I was reminiscing with the editor of this newspaper the other day about how the world of work has changed over the last few decades and comparing notes about how the professions of public relations and journalism used to interact compared to nowadays. Technology and attitudes have changed a lot but what has not changed is the desire to communicate information and messages and encourage the independent media that a specific idea or pitch is newsworthy and of interest to viewers and readers. The tools have changed but the mission has not!
When I was a new graduate in the UK setting out on my marketing career at a leading London PR agency, sitting on the very lowest rung of the ladder, it was the towards the end of the 1980s. We had the very latest “Wang” word processors with these crazy “floppy discs” on which we could store documents electronically – a big step up from the mechanical typewriters with carbon paper and the old, messy, very “inky” mimograph machines we had. I was tired of having blue fingers all the time, so I had learned to touch type during my university career. At an old-fashioned Ivy League British university ‘reading’ (which is the British term for ‘majoring in’) history, I was teased by a lot of my fellow students when I took myself off to the local typing school in my spare time. I wanted a summer job (what is now called an internship) in PR and I thought ‘touch typing’ would be useful and that computers just might become important for my future career! Touch typing has been and continues to be a useful skill which still increases my productivity significantly!
When I talk to my Millennial and Gen Z employees, they are fascinated by how different it was for me starting out in “the old days”. Press releases were printed off on paper, with double line spacing to allow journalists to scribble notes in between the copy. They were packed into envelopes and, as we were based in central London with most of the main newspapers all located close by on Fleet Street, we sent these off with motorcycle couriers. I even remember being sent in a black London taxicab when the ‘bike boys’ were booked up to personally deliver really important documents or a client product for the newspaper or magazine to photograph for tomorrow’s edition. Less urgent press releases were mailed to arrive the next day by the Royal Mail, which was almost totally dependable back then. I believe a similar system worked on Madison Avenue in New York and other big cities. For urgent and time sensitive documents we relied on the new-fangled “fax machine” to share documents and images in real time. Although the idea of the fax machine had been invented over 100 years earlier by Scottish inventor Alexander Bain, it really had its business heyday in the 1980s.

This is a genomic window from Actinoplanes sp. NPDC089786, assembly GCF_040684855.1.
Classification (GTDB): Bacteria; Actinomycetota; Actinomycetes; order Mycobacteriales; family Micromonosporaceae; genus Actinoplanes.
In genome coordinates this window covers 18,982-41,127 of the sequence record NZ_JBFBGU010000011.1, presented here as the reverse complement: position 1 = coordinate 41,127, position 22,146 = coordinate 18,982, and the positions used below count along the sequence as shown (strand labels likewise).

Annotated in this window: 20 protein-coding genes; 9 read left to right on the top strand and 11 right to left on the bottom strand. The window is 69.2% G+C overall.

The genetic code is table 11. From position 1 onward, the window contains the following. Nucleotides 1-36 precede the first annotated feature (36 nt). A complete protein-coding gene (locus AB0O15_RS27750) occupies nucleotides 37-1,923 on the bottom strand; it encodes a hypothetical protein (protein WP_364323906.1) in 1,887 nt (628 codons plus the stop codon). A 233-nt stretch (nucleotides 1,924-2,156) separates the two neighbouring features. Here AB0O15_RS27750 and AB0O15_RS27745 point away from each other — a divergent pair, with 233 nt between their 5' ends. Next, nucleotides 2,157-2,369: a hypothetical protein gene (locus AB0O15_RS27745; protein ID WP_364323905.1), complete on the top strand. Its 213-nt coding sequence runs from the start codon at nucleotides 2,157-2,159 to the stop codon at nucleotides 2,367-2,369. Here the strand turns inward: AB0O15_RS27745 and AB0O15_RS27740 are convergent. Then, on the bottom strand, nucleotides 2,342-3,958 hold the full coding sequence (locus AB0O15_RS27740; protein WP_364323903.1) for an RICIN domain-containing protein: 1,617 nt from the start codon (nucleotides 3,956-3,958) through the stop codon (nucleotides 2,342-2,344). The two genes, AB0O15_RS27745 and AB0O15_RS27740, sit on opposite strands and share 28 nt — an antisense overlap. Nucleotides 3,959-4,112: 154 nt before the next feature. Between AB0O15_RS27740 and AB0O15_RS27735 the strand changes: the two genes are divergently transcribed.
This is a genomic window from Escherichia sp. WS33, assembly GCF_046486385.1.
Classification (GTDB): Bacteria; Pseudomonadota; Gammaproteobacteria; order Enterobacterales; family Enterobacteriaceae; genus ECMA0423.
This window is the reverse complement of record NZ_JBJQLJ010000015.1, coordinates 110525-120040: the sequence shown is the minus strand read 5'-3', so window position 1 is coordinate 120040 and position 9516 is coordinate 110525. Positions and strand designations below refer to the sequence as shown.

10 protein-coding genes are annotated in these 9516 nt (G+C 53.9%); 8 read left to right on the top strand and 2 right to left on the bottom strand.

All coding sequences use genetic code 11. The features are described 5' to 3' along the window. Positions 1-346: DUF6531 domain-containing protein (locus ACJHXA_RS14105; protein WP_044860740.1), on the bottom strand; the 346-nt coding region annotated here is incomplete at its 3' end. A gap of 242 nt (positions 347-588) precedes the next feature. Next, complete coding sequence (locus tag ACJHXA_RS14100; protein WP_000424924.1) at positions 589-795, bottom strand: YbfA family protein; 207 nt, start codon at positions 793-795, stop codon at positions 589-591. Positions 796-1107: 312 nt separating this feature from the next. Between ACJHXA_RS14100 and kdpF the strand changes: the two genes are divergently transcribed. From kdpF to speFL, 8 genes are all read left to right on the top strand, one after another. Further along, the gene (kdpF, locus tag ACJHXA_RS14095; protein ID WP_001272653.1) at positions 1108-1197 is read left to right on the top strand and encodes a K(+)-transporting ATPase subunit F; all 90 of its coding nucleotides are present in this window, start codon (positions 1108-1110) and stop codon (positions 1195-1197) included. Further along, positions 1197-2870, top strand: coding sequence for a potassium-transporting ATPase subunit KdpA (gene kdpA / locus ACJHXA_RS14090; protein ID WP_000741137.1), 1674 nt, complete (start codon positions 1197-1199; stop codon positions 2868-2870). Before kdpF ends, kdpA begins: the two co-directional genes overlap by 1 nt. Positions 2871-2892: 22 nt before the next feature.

We also used to talk to people a lot – that is, sit and have face to face discussions. We travelled to in person meetings on a daily basis. I also remember sometimes being glued to my old-fashioned telephone at my desk, taking and making calls to media contacts to broker stories or answer questions about upcoming articles. When mobile phones arrived, first as car phones, then as brick sized portable devices with terrible connectivity, we saw them as a mixed blessing. Sure, it was convenient to be able to get hold of people when we were not at our desk, but it also meant that there was no quiet time in the car or on the train. Once a big agency provided that as a “benefit”, we were expected to be available all the time – 24/7. This was a really novel concept back then.
Of course, the internet changed everything. At my first agency we had a huge library of reference books – both general and those related to our specific clients ranging from fashion to toys, X-rays to luggage, gastro-enterology to cosmetics, and more. There were also information services we could call on a “pay by the call” basis, not just for phone numbers but for all sorts of useful information, like old-fashioned Google. Email was first invented in the 1970s and exploded once the internet became widely available in the mid-1990s. While email has evolved from a purely text-based communications medium to one that supports written text, images and video, the underlying framework and use of digital messaging have largely remained the same. The introduction of the ‘Blackberry’, an early smartphone, made us even more productive in the early 2000s and now we seem to do half our work on our iPhones or Androids. In fact, I sometimes think the younger generation forget that it is possible to talk on these devices!
I always tell my team that while we should use technology as a really efficient tool, it is much more about the people, the message, and the mission. I love this quote by George Westerman, Senior Lecturer at the MIT Sloan School of Management: “When digital transformation is done right, it’s like a caterpillar turning into a butterfly, but when done wrong, all you have is a really fast caterpillar!”
God Bless America!
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